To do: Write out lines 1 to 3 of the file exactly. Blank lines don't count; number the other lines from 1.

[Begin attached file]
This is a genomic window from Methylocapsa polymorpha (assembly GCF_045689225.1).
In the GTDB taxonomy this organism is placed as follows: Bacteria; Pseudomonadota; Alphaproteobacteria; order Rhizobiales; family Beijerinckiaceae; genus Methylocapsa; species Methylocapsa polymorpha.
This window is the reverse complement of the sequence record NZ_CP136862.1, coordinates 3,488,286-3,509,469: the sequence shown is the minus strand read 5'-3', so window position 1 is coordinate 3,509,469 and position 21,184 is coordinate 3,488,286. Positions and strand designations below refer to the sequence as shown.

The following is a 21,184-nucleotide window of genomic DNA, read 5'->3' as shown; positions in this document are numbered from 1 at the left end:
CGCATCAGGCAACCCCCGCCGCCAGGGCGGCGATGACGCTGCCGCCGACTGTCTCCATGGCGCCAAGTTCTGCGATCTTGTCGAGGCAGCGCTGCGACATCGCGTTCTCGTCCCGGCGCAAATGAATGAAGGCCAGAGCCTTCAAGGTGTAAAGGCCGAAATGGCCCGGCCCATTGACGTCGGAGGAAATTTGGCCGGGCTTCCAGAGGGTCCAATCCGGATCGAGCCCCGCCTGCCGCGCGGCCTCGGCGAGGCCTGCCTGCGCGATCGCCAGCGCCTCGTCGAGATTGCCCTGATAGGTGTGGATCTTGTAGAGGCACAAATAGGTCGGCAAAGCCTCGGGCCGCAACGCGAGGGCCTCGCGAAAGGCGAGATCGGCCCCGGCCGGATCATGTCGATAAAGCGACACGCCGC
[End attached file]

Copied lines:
This is a genomic window from Methylocapsa polymorpha (assembly GCF_045689225.1).
In the GTDB taxonomy this organism is placed as follows: Bacteria; Pseudomonadota; Alphaproteobacteria; order Rhizobiales; family Beijerinckiaceae; genus Methylocapsa; species Methylocapsa polymorpha.
This window is the reverse complement of the sequence record NZ_CP136862.1, coordinates 3,488,286-3,509,469: the sequence shown is the minus strand read 5'-3', so window position 1 is coordinate 3,509,469 and position 21,184 is coordinate 3,488,286. Positions and strand designations below refer to the sequence as shown.